There is a video that’s travelling around Facebook and other social networking sites right now of Bette Midler talking on the phone to a young cancer patient named Anna Greenberg as she sits in her hospital bed with loved ones gathered round her. The 8 minute video ends with Bette singing an emotional, vulnerable version of Wind Beneath My Wings. I’ve thought about the video a lot in the days since I first watched it. There is a moment in the video that I’ve most wrestled with. At one point, Bette tells Anna, “It’s a mean world, a really mean world and I think the idea that people are kind and they enhance the world, their life enhancing, it’s so important.” I think that Ms. Midler was talking about how cruel it is that people suffer from deadly cancers, but I think she was also referring to the unkindnesses that occur in this world.
Just last week, I wrote a blog post about something unkind that I did as well as something unkind that was done to me. Both parties involved were culpable. I think about the things I write about here on this blog and I think the theme I’m most obsessed with, particularly at this point in my life, is the way we vacillate between kindness and cruelty. It’s a theme that’s amplified in my work environment, but it’s also always everywhere I turn. On Facebook, I see the nicest people say the most hateful things about our president. I have neighbors that greet me kindly on the sidewalk that seemingly don’t know how to stop at a stop sign when they are driving in their cars.
The fact that Bette Midler took time out of her day, especially during a very busy time in her life, speaks volumes as to how big her heart is. I don’t think she did it as a publicity stunt, I actually think she had a connection to this young girl, saw something of herself or perhaps her daughter, and it made her want to do what she could to lift Anna’s spirits. I could be wrong about this, but I do believe Bette’s gestures, Bette’s involvement, made Anna’s exit from this world a little bit easier. At least, I hope so.
The internet is littered with stories of unkind acts committed by celebrities, Bette Midler is no different. Google Bette Midler bitch and you’ll have reading material for hours. I don’t think all the stories or true, but I suppose some are. I’ve only had two interactions with Bette Midler. The first was not face to face: I attended one of her concerts in Oakland over 15 years ago. It was the most amazing concert I’ve ever attended (Sorry, Amy Grant!) and the entire audience went crazy, laughing at every thing she said, crying when she sang The Rose, riveted by every word and movement. And the funny this was, she kept telling us what an ungrateful audience we were, that we didn’t seem to be enjoying ourselves or appreciating her enough. We 4,000 gay guys and 10 straight women looked at each other incredulously and thought, HOW COULD WE LOVE HER ANYMORE? I’ve thought about that night so often. Here was one of the wealthiest, most talented, most revered performers in the world pleading with an audience, “Love me. No, that’s not enough, love me a little more.”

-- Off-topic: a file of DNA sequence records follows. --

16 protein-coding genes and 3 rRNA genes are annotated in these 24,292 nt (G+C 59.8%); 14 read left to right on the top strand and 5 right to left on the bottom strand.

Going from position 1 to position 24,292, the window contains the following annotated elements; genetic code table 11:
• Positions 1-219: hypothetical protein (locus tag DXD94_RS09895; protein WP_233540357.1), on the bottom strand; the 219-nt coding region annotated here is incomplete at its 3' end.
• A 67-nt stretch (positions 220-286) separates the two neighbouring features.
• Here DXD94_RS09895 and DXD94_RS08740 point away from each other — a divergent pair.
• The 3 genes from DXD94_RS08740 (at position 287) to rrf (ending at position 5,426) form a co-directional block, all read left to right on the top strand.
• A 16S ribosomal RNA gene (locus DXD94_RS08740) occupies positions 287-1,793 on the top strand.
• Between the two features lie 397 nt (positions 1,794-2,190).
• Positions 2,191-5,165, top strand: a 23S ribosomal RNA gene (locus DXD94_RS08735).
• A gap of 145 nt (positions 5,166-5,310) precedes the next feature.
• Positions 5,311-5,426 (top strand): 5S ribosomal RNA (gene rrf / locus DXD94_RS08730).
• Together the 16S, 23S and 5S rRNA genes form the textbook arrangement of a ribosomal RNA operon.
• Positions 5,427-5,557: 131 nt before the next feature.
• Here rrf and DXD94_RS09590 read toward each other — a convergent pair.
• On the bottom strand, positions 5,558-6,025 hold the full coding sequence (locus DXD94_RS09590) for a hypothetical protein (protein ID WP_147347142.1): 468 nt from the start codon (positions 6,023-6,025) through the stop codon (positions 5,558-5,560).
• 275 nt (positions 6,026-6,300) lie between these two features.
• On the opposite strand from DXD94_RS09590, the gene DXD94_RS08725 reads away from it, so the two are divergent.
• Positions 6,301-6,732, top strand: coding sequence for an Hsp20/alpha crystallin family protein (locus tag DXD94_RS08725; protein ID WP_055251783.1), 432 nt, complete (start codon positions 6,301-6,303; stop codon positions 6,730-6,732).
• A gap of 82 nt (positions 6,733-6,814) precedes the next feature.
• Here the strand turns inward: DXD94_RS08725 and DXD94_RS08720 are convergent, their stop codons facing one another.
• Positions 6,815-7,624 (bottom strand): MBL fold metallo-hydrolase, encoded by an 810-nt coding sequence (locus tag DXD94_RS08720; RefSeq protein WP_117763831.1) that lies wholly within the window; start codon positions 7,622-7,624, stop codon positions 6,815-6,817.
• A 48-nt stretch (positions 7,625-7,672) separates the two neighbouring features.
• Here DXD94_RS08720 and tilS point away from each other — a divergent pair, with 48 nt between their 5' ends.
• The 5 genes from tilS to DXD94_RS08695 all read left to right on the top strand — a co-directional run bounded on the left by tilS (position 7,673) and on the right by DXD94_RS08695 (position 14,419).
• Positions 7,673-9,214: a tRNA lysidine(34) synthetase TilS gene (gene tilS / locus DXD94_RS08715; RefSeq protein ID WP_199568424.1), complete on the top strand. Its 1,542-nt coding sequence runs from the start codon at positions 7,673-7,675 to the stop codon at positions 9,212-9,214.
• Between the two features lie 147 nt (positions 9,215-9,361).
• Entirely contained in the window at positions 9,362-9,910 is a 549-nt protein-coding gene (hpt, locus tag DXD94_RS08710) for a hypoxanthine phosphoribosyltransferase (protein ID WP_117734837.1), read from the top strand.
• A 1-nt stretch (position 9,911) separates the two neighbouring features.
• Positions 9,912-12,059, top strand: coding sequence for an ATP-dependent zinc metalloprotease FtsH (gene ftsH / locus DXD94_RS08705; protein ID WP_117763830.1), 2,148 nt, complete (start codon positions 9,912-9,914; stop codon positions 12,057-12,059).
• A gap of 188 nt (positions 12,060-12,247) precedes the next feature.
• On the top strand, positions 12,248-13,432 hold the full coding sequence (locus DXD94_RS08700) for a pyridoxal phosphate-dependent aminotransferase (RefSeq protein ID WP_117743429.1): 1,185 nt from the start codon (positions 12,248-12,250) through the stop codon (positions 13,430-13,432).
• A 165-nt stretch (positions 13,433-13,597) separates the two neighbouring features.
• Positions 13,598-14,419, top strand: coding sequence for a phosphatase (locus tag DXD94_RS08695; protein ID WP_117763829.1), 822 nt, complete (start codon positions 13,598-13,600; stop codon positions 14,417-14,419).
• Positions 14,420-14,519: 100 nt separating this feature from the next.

My other interaction, I can’t actually talk about here, but I will say it was face to face and I would not say that she was kind to me. For a while after the interaction, I felt a little sad when her name came up in a conversation or she was interviewed on television. I had loved her so much for so long and my thoughts reverted to the memory of our interaction, where I felt like she didn’t really like me very much or take me in as a fellow human being. When I listen to The Rose or From A Distance or Hello in There, I feel like she is singing to me, just to sensitive, easily crestfallen Ray Barnhart. It’s so personal and poetic and beautiful and it’s a gift.
There are any number of people that I know that could tell you stories about their interactions with me. There are folks who would tell you how sweet I am and folks who would tell you I am cruel. And the people who really know me would tell you I am both. We are all both. I actually think I started this blog to “work out” some of the themes that play out in my life, to try to make sense of them. Yes, Ms. Midler, this is a mean world, a mean, mean world. But it’s also a beautiful world and you taking the time to sing to your friend Anna Greenberg one of her favorite songs is an indelible, magical example of this world’s beauty.